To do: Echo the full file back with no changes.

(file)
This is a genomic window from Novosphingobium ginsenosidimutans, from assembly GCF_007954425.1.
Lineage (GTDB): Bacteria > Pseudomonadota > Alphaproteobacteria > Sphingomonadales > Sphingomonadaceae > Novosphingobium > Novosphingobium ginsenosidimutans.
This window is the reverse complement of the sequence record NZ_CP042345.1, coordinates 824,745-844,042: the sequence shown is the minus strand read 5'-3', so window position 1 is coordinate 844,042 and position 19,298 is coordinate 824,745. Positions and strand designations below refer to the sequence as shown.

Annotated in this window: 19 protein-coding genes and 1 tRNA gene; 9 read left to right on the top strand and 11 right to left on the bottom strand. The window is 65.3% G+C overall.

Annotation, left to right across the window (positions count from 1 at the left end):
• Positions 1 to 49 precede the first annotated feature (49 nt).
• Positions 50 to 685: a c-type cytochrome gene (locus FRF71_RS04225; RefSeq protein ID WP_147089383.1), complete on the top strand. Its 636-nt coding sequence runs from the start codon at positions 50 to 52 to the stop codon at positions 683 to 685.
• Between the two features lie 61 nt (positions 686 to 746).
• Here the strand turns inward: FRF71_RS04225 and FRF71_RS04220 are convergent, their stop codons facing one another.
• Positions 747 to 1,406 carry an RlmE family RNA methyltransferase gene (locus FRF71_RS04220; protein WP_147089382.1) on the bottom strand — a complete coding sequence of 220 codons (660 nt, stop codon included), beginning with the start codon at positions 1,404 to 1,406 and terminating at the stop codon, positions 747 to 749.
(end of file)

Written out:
This is a genomic window from Novosphingobium ginsenosidimutans, from assembly GCF_007954425.1.
Lineage (GTDB): Bacteria > Pseudomonadota > Alphaproteobacteria > Sphingomonadales > Sphingomonadaceae > Novosphingobium > Novosphingobium ginsenosidimutans.
This window is the reverse complement of the sequence record NZ_CP042345.1, coordinates 824,745-844,042: the sequence shown is the minus strand read 5'-3', so window position 1 is coordinate 844,042 and position 19,298 is coordinate 824,745. Positions and strand designations below refer to the sequence as shown.

Annotated in this window: 19 protein-coding genes and 1 tRNA gene; 9 read left to right on the top strand and 11 right to left on the bottom strand. The window is 65.3% G+C overall.

Annotation, left to right across the window (positions count from 1 at the left end):
• Positions 1 to 49 precede the first annotated feature (49 nt).
• Positions 50 to 685: a c-type cytochrome gene (locus FRF71_RS04225; RefSeq protein ID WP_147089383.1), complete on the top strand. Its 636-nt coding sequence runs from the start codon at positions 50 to 52 to the stop codon at positions 683 to 685.
• Between the two features lie 61 nt (positions 686 to 746).
• Here the strand turns inward: FRF71_RS04225 and FRF71_RS04220 are convergent, their stop codons facing one another.
• Positions 747 to 1,406 carry an RlmE family RNA methyltransferase gene (locus FRF71_RS04220; protein WP_147089382.1) on the bottom strand — a complete coding sequence of 220 codons (660 nt, stop codon included), beginning with the start codon at positions 1,404 to 1,406 and terminating at the stop codon, positions 747 to 749.